Knowledge and Practices of Health Workers Towards Injuries due to Sharps in Health Facilitities and Access to HIV Post Exposure Prophylaxis in Nakaseke District, Uganda.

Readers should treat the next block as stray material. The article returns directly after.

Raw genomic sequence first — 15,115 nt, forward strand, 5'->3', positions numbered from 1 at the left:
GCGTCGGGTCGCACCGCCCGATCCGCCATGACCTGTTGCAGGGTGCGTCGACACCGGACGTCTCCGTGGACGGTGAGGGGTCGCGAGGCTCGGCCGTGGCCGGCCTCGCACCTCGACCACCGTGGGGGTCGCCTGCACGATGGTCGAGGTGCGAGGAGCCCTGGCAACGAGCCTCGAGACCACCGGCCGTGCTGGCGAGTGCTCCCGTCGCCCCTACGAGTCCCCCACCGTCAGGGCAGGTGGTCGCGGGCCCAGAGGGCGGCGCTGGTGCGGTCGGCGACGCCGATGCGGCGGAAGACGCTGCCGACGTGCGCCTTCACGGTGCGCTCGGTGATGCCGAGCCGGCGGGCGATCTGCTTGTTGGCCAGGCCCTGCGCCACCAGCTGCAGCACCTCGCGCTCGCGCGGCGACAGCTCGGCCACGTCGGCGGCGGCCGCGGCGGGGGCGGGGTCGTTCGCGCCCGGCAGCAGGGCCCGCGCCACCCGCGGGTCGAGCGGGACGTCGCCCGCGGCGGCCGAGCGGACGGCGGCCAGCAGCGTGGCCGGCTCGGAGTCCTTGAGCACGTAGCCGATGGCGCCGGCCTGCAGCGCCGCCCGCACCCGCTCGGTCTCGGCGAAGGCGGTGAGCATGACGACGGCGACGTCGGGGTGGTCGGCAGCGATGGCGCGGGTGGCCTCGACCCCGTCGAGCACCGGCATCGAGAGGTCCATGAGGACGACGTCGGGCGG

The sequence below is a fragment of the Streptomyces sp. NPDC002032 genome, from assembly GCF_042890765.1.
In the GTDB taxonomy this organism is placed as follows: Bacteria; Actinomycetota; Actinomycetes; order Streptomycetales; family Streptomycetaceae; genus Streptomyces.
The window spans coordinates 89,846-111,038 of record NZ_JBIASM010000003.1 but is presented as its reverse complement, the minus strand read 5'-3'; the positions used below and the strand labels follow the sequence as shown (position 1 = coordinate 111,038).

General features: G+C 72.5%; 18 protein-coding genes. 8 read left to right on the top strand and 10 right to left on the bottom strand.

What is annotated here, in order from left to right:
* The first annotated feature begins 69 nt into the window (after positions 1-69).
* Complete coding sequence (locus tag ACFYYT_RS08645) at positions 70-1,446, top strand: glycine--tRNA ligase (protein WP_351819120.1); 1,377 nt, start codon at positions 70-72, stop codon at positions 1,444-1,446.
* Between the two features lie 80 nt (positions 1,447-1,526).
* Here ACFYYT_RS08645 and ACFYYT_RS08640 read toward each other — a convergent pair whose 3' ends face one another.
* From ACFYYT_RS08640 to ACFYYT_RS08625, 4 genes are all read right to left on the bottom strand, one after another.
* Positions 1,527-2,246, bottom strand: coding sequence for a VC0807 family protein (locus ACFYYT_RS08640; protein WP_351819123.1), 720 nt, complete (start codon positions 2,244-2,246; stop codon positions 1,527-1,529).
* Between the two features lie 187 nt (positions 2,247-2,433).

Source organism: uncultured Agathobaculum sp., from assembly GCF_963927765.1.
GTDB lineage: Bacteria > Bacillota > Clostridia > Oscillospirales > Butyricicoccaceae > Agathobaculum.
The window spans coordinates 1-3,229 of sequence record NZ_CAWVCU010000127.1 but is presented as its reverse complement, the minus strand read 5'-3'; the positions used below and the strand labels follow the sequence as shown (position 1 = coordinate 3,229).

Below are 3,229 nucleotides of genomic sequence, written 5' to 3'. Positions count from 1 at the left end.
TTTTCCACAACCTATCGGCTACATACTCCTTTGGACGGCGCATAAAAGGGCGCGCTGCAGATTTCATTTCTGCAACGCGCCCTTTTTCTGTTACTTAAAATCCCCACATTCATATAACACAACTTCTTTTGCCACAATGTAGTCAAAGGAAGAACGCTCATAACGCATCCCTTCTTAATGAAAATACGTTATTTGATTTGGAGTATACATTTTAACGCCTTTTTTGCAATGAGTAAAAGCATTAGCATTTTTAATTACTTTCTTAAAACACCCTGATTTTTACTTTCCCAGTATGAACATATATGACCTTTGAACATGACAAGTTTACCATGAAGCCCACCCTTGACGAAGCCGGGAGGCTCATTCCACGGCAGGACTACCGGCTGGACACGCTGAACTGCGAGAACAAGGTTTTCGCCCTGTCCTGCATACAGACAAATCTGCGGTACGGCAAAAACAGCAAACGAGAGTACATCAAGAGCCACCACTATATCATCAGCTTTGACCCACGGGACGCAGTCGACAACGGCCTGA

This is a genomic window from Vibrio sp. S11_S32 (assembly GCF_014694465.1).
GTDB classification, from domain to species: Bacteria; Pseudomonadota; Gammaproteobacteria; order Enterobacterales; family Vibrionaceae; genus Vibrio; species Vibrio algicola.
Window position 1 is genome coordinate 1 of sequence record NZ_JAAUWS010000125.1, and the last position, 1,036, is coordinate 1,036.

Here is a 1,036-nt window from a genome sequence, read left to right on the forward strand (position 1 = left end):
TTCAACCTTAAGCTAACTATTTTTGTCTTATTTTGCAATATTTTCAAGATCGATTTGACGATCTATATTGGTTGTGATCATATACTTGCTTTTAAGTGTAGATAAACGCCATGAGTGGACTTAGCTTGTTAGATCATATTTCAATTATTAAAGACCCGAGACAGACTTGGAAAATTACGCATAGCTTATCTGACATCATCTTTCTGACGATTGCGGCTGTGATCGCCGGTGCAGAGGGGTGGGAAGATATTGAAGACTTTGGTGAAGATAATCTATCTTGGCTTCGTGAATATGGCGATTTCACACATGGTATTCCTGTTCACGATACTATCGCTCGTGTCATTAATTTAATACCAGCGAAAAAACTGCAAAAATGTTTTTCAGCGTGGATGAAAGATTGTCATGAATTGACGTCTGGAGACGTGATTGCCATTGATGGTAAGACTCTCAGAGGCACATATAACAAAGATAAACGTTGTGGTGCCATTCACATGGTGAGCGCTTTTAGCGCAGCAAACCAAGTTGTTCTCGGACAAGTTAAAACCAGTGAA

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The study aimed at assessing health workers knowledge and practices related to sharp injury prevention, and access to post exposure prophylaxis against HIV, so as to generate information that will be used by the DHT to strengthen occupational HIV exposure control programs in health units. In Uganda, there is a high prevalence of sharp object injuries (57%) among health workers (M.O.H, 2003). 82.9% of the health workers in Semuto Health Centre IV in Nakaseke district had been exposed to potentially infectious fluids, this was mostly after percutenious injury and only 16.7% of these sought advice for PEP, despite the services being available in the two hospitals within the district (Nakaseke District HIV Monitoring and Evaluation Report, 2009). The study was carried out in Nakaseke district on facility based health workers offering clinical care; cleaners were included, because their work involves handling and disposing of used infectious sharp objects. The study was conducted between July and August 2011. It was a cross-sectional study that employed both quantitative and qualitative methods of data collection. Quantitative data was analyzed using EpiInfo 3.3 version and Microsoft Excel 2007 statistical packages. Univariate, Bivariate and Multivariate levels of data analysis techniques were applied. The major findings of the study were: Over fifty six percent (56.2%) of health workers in Nakaseke district had ever experienced sharp injuries; most of the health workers that experienced sharp injuries (66.1%) were nurses/midwives, followed by nursing assistants (61.0%). The majority of health workers (91.8%) who were injured did not seek PEP despite the ART and PEP of HIV services being available in the two hospitals in the district. Nurses/midwives and nursing assistants were respectively found to be 4.3 and 19.6 times respectively more likely to be injured by sharps compared to medical officers, and the commonest types of sharp related injuries (76.0%) were caused by needle stick and they occurred mainly when giving an injection (39.0%) followed by putting up an IV line (25.8%). Basing on the findings, the study recommended: Disseminate information regarding prevention of needle stick injuries and appropriate action following a high HIV risk needle stick injuries by HIV/AIDS specialists; and the emphasis should be in terms of risk management, teaching and continuing professional education. The Ministry of Health through the office of the District Health Officer should build the capacity of health centre IIIs and IVs in the districts to offer post exposure prophylaxis of HIV in order to increase the up take of PEP by health workers after exposure to high HIV risk needle stick injuries. The District Health Officer-Nakaseke should ensure that policies are in place on exposure control and PEP against HIV procedures are in all health units in the district to reduce the risk of occupational exposure to sharp injuries and increase up take of PEP against HIV. Further research to assess the impact of HIV infection among health workers as result of injuries due to sharps is recommended.